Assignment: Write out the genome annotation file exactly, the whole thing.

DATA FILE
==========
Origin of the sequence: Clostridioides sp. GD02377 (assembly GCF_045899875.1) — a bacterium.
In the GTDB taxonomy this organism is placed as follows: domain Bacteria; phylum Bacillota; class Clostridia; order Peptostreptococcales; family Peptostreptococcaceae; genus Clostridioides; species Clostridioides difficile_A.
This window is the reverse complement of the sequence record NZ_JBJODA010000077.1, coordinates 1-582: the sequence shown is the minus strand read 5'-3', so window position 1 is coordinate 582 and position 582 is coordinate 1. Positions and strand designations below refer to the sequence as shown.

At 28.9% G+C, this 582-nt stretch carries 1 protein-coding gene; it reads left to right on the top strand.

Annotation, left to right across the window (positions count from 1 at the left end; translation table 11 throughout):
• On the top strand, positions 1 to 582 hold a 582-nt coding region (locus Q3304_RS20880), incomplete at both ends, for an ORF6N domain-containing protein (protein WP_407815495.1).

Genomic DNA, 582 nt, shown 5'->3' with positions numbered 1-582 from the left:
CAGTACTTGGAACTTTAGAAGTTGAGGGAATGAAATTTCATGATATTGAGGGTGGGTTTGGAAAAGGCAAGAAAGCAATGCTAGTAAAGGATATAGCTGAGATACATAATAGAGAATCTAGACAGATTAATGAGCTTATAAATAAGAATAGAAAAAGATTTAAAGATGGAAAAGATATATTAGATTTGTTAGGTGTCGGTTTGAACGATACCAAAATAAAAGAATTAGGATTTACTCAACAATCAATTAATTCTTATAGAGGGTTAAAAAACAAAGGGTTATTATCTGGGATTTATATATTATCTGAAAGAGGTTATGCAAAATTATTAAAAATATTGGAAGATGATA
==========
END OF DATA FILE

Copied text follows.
Origin of the sequence: Clostridioides sp. GD02377 (assembly GCF_045899875.1) — a bacterium.
In the GTDB taxonomy this organism is placed as follows: domain Bacteria; phylum Bacillota; class Clostridia; order Peptostreptococcales; family Peptostreptococcaceae; genus Clostridioides; species Clostridioides difficile_A.
This window is the reverse complement of the sequence record NZ_JBJODA010000077.1, coordinates 1-582: the sequence shown is the minus strand read 5'-3', so window position 1 is coordinate 582 and position 582 is coordinate 1. Positions and strand designations below refer to the sequence as shown.

At 28.9% G+C, this 582-nt stretch carries 1 protein-coding gene; it reads left to right on the top strand.

Annotation, left to right across the window (positions count from 1 at the left end; translation table 11 throughout):
• On the top strand, positions 1 to 582 hold a 582-nt coding region (locus Q3304_RS20880), incomplete at both ends, for an ORF6N domain-containing protein (protein WP_407815495.1).

Genomic DNA, 582 nt, shown 5'->3' with positions numbered 1-582 from the left:
CAGTACTTGGAACTTTAGAAGTTGAGGGAATGAAATTTCATGATATTGAGGGTGGGTTTGGAAAAGGCAAGAAAGCAATGCTAGTAAAGGATATAGCTGAGATACATAATAGAGAATCTAGACAGATTAATGAGCTTATAAATAAGAATAGAAAAAGATTTAAAGATGGAAAAGATATATTAGATTTGTTAGGTGTCGGTTTGAACGATACCAAAATAAAAGAATTAGGATTTACTCAACAATCAATTAATTCTTATAGAGGGTTAAAAAACAAAGGGTTATTATCTGGGATTTATATATTATCTGAAAGAGGTTATGCAAAATTATTAAAAATATTGGAAGATGATA